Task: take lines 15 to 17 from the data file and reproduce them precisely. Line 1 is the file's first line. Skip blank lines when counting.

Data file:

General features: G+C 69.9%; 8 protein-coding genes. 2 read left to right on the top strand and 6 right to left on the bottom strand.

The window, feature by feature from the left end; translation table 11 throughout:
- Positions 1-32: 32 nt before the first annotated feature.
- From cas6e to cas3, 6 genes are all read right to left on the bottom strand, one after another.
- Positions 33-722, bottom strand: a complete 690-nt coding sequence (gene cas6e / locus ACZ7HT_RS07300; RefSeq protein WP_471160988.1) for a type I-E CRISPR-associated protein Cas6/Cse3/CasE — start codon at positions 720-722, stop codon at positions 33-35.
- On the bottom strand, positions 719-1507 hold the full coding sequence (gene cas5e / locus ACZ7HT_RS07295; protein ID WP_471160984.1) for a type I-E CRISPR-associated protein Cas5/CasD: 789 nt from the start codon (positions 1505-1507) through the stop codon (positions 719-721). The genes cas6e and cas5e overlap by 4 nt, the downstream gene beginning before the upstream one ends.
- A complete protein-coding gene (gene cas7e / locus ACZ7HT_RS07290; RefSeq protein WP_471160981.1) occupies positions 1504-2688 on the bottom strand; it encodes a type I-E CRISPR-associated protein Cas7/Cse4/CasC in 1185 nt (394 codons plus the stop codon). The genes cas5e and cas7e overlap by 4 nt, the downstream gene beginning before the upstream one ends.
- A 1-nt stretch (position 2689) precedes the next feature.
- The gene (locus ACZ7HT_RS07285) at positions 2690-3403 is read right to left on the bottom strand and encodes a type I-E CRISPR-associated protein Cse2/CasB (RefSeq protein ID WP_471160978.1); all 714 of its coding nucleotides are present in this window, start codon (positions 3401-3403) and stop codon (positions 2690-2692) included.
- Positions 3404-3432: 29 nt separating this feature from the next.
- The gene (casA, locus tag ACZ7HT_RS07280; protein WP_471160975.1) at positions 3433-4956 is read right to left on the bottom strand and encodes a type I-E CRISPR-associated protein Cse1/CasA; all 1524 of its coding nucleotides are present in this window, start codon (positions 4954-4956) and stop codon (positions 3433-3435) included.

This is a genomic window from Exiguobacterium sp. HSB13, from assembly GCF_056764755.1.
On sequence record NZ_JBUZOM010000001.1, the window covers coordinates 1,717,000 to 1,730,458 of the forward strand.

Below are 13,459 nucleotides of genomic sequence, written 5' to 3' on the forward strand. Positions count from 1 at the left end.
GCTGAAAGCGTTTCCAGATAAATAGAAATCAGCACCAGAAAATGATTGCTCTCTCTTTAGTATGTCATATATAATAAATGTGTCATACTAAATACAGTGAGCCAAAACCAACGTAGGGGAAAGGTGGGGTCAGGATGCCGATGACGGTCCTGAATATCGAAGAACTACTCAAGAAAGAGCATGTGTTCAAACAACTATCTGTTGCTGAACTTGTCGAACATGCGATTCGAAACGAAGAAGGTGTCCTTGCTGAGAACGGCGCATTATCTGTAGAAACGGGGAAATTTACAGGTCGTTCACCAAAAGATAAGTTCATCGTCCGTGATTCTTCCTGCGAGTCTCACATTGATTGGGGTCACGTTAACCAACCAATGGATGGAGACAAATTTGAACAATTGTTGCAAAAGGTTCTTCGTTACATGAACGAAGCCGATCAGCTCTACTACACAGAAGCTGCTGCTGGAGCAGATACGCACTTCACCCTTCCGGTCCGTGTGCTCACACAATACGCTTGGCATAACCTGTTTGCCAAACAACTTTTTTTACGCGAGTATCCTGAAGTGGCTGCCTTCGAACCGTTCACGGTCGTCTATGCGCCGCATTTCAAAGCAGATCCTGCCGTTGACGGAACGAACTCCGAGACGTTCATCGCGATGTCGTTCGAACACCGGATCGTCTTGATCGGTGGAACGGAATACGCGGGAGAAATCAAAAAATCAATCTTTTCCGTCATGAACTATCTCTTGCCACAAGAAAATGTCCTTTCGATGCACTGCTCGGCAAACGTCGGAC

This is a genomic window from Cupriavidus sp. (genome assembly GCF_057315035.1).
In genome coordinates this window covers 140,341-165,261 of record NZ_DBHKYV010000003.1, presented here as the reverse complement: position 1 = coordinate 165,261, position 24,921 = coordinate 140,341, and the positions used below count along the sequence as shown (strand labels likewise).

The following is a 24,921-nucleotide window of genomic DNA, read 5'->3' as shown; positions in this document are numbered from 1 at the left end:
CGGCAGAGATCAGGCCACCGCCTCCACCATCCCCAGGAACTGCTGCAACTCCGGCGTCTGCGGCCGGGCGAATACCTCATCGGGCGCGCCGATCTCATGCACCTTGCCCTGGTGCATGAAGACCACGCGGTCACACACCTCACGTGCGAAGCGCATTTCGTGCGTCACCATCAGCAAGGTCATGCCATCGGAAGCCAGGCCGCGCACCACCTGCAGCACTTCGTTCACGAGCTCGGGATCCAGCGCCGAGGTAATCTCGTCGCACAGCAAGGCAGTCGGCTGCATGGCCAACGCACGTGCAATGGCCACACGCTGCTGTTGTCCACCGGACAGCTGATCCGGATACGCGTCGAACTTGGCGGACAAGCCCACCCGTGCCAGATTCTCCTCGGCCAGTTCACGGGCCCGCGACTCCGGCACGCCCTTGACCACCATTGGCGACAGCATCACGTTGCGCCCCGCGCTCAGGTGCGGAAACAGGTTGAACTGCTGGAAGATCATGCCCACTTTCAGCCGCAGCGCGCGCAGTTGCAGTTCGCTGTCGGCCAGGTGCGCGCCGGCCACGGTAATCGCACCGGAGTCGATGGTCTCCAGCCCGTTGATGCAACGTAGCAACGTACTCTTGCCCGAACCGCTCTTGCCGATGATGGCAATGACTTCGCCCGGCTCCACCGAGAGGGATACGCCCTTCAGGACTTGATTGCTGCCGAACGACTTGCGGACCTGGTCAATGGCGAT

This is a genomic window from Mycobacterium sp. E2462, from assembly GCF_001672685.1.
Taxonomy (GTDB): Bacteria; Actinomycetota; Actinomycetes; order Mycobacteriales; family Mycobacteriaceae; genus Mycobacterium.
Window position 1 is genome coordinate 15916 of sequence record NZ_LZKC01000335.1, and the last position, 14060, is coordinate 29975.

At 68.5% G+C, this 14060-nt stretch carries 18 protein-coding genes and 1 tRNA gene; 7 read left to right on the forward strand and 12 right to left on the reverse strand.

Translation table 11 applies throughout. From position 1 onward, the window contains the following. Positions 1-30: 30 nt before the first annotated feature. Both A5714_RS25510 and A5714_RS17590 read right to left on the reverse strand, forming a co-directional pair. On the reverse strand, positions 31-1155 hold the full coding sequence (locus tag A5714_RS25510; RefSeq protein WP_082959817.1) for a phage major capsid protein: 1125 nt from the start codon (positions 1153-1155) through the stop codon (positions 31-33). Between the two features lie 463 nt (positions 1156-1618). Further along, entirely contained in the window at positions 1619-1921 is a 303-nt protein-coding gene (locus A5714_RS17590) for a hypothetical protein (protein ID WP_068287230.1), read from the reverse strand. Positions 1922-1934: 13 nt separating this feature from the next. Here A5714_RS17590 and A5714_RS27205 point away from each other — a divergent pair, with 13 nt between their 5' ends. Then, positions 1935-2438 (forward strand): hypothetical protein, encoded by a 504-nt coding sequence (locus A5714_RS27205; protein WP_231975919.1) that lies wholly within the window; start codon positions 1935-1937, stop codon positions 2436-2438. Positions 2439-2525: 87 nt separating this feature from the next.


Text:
GCTGAAAGCGTTTCCAGATAAATAGAAATCAGCACCAGAAAATGATTGCTCTCTCTTTAGTATGTCATATATAATAAATGTGTCATACTAAATACAGTGAGCCAAAACCAACGTAGGGGAAAGGTGGGGTCAGGATGCCGATGACGGTCCTGAATATCGAAGAACTACTCAAGAAAGAGCATGTGTTCAAACAACTATCTGTTGCTGAACTTGTCGAACATGCGATTCGAAACGAAGAAGGTGTCCTTGCTGAGAACGGCGCATTATCTGTAGAAACGGGGAAATTTACAGGTCGTTCACCAAAAGATAAGTTCATCGTCCGTGATTCTTCCTGCGAGTCTCACATTGATTGGGGTCACGTTAACCAACCAATGGATGGAGACAAATTTGAACAATTGTTGCAAAAGGTTCTTCGTTACATGAACGAAGCCGATCAGCTCTACTACACAGAAGCTGCTGCTGGAGCAGATACGCACTTCACCCTTCCGGTCCGTGTGCTCACACAATACGCTTGGCATAACCTGTTTGCCAAACAACTTTTTTTACGCGAGTATCCTGAAGTGGCTGCCTTCGAACCGTTCACGGTCGTCTATGCGCCGCATTTCAAAGCAGATCCTGCCGTTGACGGAACGAACTCCGAGACGTTCATCGCGATGTCGTTCGAACACCGGATCGTCTTGATCGGTGGAACGGAATACGCGGGAGAAATCAAAAAATCAATCTTTTCCGTCATGAACTATCTCTTGCCACAAGAAAATGTCCTTTCGATGCACTGCTCGGCAAACGTCGGAC

This is a genomic window from Cupriavidus sp. (genome assembly GCF_057315035.1).
In genome coordinates this window covers 140,341-165,261 of record NZ_DBHKYV010000003.1, presented here as the reverse complement: position 1 = coordinate 165,261, position 24,921 = coordinate 140,341, and the positions used below count along the sequence as shown (strand labels likewise).